What we hope to achieve, in business and in life, we largely achieve together, working with others towards a common goal, or aided in our drive for a singular one. Simply put, we need to work with other people in nearly any endeavor, and yet for all of the thought and consideration given to developing the many aspects and qualities involved in running a business, we’ve yet to perfect perhaps the most basic one: communication. 

 

Part of that can be chalked up to the nature of our humanity; we’re flawed and fallible, often failing to make ourselves understood or understand others. But much of the blame has to fall to us. We’re prone to expect others to read our minds, or intuit what we intend or want through suggestions and inferences that are only clear to us. There are plenty of studies on lost productivity due to a lack of efficiency, but it’s worth wondering how much harder our jobs are made because of failures to communicate clearly some percent of the time. 

 

You may not be perfect in that regard yourself, but as a leader, you have to try and establish the strongest lines of communication that you can. It’s the basis of teamwork, after all; otherwise any grouping would quickly devolve into a competing set of goals and actions unknown to everyone else, with tasks either duplicated or left undone. Bringing a team into some sort of harmony will make your job and the work at hand that much more productive and simpler.   

 

The first order of business in building up team communication is letting people know how and when they should be talking to each other. You’d sooner hope that they were talking to each other more frequently rather than less, but some jobs and teams can be hindered by too much talking; some tasks require quiet and concentration, or more compartmentalization to avoid distraction. Whatever information is required to be communicated, it’s your job to ensure that people are passing that along at the right time to enable the team to continue functioning effectively.

 

Fortunately, there’s no shortage of productivity tools aimed at facilitating better communication available to companies, and absent those, there is the old stand-by of email to spread the word.  

 

Another issue to tackle when confronting communication problems is that of clarity. For every person who says too little, there are exponentially more who obscure their meaning by saying too much, or fail to effectively make their point or deliver the message they intend. There are likely a few culprits of this: the medium can create a problem, or even the setting.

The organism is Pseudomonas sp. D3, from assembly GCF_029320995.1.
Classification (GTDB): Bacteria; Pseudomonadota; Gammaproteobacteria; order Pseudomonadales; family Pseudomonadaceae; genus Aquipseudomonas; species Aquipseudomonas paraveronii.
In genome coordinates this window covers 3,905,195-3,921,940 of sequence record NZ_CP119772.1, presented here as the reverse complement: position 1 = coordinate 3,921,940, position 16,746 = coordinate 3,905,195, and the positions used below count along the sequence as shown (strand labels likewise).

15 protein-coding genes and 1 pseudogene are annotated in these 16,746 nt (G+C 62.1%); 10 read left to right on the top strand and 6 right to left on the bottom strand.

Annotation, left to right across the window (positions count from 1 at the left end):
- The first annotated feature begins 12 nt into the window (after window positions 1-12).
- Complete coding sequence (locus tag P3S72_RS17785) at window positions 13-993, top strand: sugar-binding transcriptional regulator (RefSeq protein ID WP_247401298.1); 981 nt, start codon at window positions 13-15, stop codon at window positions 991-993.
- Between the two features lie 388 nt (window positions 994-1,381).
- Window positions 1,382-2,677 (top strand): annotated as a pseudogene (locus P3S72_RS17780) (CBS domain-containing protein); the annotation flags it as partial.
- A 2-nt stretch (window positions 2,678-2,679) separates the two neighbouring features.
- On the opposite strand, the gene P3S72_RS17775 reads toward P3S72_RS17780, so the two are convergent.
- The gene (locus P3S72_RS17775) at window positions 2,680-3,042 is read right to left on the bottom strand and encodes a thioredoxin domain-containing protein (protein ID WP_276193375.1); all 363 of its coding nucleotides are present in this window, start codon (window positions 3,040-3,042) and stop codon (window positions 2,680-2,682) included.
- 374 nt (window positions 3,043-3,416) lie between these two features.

Some people communicate more effectively in writing, and stumble over their words when speaking, while others would prefer to talk over the phone rather than send an email; either example, if forced into their less-preferred means of communication, might not convey their full message simply because their skill fails them. And group settings versus individual meetings create different dynamics as to what people are willing to say, particularly as it comes to less pleasant matters to discuss. If your preference is for written communication, there are productivity tools available such as Rephraser.ai. Rephraser.ai edits and professionalizes your business writing to ensure that your communication is fluent and clear. 

 

Moreover, cultivating honesty in your team’s communication is as important as any other aspect. All the messages and texts and emails in the world aren’t worth a thing if you’re not getting the entire truth and all of the relevant information. Certainly, we’re all guilty when it comes to a lack of total honesty; no one wants to be the one to deliver bad news, particularly if that bad news reflects poorly on us. In that, you’re butting up against self-preservation in your push for more and better information.

 

How to bridge that gap is a difficult question; offering something like the old chestnut from our parents, “I won’t be mad if you tell me,” might be a way to encourage more honestly. Telling your team to bring you whatever they have, no matter how unpleasant it might be, so that you might be able to help in sorting out potential problems is one way to hopefully encourage a more honest working environment. 

 

No one is going to get it exactly right. Despite your best efforts, people will still fail to mention the latest hiccup in their project or elide the potential problems to present a rosy picture. And that you can’t account for; it’s impossible to insulate your team against something that is innate, that harbors both the pride and fear that prevent us from being entirely truthful about our shortcomings. But you can work to get the best result possible out of your team, and those efforts will be rewarded with a better, stronger collective. 

 

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Is email still the best way to correspond? 

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